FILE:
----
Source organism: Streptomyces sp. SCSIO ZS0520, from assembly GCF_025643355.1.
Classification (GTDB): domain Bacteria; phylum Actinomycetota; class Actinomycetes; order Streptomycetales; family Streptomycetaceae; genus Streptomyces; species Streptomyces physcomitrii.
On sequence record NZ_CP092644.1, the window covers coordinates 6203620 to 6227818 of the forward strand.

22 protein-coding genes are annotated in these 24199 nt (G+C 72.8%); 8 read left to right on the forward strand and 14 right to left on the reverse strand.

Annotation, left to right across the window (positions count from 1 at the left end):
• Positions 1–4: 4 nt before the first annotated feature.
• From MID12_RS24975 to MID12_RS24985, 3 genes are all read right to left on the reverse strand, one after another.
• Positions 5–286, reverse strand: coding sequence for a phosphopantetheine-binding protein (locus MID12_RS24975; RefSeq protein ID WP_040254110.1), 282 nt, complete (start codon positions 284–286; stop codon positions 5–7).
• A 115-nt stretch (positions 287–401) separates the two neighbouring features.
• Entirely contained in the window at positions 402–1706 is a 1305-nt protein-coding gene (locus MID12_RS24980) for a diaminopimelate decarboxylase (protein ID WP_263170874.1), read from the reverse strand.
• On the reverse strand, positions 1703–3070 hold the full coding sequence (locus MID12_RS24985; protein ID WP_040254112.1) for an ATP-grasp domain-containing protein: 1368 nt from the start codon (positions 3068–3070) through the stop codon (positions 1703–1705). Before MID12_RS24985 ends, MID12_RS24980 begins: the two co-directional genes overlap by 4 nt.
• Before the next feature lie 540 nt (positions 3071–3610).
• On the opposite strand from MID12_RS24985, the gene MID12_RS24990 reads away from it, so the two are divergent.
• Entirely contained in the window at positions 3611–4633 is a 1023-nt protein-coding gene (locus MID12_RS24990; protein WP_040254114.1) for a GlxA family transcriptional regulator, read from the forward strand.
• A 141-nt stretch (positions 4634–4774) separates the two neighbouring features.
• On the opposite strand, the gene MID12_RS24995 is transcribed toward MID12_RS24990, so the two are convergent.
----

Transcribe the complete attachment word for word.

Source organism: Streptomyces sp. SCSIO ZS0520, from assembly GCF_025643355.1.
Classification (GTDB): domain Bacteria; phylum Actinomycetota; class Actinomycetes; order Streptomycetales; family Streptomycetaceae; genus Streptomyces; species Streptomyces physcomitrii.
On sequence record NZ_CP092644.1, the window covers coordinates 6203620 to 6227818 of the forward strand.

22 protein-coding genes are annotated in these 24199 nt (G+C 72.8%); 8 read left to right on the forward strand and 14 right to left on the reverse strand.

Annotation, left to right across the window (positions count from 1 at the left end):
• Positions 1–4: 4 nt before the first annotated feature.
• From MID12_RS24975 to MID12_RS24985, 3 genes are all read right to left on the reverse strand, one after another.
• Positions 5–286, reverse strand: coding sequence for a phosphopantetheine-binding protein (locus MID12_RS24975; RefSeq protein ID WP_040254110.1), 282 nt, complete (start codon positions 284–286; stop codon positions 5–7).
• A 115-nt stretch (positions 287–401) separates the two neighbouring features.
• Entirely contained in the window at positions 402–1706 is a 1305-nt protein-coding gene (locus MID12_RS24980) for a diaminopimelate decarboxylase (protein ID WP_263170874.1), read from the reverse strand.
• On the reverse strand, positions 1703–3070 hold the full coding sequence (locus MID12_RS24985; protein ID WP_040254112.1) for an ATP-grasp domain-containing protein: 1368 nt from the start codon (positions 3068–3070) through the stop codon (positions 1703–1705). Before MID12_RS24985 ends, MID12_RS24980 begins: the two co-directional genes overlap by 4 nt.
• Before the next feature lie 540 nt (positions 3071–3610).
• On the opposite strand from MID12_RS24985, the gene MID12_RS24990 reads away from it, so the two are divergent.
• Entirely contained in the window at positions 3611–4633 is a 1023-nt protein-coding gene (locus MID12_RS24990; protein WP_040254114.1) for a GlxA family transcriptional regulator, read from the forward strand.
• A 141-nt stretch (positions 4634–4774) separates the two neighbouring features.
• On the opposite strand, the gene MID12_RS24995 is transcribed toward MID12_RS24990, so the two are convergent.